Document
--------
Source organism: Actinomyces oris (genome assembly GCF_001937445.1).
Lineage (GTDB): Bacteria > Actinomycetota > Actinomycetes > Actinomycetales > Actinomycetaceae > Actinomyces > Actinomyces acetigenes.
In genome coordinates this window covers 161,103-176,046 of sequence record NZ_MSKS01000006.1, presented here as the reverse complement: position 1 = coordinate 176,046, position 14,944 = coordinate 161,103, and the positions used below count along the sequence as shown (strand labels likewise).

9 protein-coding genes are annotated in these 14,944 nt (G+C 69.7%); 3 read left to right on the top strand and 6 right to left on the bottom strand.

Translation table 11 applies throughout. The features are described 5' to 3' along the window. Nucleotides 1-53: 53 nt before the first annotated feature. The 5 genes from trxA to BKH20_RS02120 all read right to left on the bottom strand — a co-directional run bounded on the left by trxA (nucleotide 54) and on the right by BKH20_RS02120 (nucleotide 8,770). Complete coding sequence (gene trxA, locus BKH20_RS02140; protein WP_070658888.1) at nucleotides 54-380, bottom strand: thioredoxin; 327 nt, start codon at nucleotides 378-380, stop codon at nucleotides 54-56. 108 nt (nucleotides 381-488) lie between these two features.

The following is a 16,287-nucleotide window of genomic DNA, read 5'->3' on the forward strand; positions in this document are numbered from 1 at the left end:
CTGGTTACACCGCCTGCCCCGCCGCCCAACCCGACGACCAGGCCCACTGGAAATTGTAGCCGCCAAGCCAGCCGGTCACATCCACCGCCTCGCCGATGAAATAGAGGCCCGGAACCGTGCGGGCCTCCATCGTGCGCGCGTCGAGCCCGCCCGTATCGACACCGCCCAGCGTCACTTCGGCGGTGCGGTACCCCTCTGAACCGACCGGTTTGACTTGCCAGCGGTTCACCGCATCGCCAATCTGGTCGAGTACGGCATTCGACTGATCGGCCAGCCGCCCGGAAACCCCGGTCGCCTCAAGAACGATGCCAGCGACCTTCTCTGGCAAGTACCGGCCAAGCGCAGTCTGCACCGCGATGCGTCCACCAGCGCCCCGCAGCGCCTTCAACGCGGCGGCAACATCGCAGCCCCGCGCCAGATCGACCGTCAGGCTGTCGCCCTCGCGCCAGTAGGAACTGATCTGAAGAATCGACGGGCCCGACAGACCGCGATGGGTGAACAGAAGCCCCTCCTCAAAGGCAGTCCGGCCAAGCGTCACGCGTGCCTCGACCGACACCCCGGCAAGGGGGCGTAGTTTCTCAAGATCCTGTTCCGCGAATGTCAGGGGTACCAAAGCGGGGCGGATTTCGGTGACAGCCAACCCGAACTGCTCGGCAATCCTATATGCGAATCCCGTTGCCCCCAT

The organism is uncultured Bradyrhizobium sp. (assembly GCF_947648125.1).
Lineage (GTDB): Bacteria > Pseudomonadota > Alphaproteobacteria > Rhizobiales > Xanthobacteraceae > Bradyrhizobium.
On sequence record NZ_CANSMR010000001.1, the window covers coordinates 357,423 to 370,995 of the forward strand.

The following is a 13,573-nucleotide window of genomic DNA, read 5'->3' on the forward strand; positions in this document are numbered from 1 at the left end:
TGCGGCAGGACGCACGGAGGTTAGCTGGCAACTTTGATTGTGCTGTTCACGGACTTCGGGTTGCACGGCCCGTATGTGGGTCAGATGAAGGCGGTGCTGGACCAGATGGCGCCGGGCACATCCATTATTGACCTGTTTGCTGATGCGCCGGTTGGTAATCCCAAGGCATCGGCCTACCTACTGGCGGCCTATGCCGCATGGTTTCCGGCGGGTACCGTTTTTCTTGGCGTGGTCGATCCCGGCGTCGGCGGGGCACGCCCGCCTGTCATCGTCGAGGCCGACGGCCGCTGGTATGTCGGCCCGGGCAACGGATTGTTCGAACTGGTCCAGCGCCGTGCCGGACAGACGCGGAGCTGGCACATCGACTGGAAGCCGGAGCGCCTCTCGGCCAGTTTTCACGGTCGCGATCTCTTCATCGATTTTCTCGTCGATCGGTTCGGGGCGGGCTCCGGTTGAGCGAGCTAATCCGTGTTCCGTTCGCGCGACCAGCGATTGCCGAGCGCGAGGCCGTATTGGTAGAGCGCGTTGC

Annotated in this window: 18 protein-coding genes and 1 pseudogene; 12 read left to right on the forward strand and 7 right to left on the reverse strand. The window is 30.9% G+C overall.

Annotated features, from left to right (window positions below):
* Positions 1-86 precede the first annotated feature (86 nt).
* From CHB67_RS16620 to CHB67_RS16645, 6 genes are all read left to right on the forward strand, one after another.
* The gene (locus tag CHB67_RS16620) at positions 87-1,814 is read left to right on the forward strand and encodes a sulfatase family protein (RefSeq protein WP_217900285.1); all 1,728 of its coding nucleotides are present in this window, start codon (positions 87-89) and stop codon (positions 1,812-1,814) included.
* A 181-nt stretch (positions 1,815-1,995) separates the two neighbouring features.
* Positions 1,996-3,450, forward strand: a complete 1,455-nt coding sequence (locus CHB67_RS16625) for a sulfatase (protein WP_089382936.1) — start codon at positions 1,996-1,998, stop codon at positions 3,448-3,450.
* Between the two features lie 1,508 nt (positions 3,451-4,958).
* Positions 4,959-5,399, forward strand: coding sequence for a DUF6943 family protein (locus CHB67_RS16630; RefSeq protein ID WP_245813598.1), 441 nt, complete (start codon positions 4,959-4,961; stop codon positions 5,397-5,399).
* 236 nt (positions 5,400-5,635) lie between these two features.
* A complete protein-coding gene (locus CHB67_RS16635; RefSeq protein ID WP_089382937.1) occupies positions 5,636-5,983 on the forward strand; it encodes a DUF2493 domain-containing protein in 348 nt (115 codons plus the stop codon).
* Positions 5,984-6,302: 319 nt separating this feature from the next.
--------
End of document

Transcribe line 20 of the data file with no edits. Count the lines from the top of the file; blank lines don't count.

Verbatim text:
* Between the two features lie 1,508 nt (positions 3,451-4,958).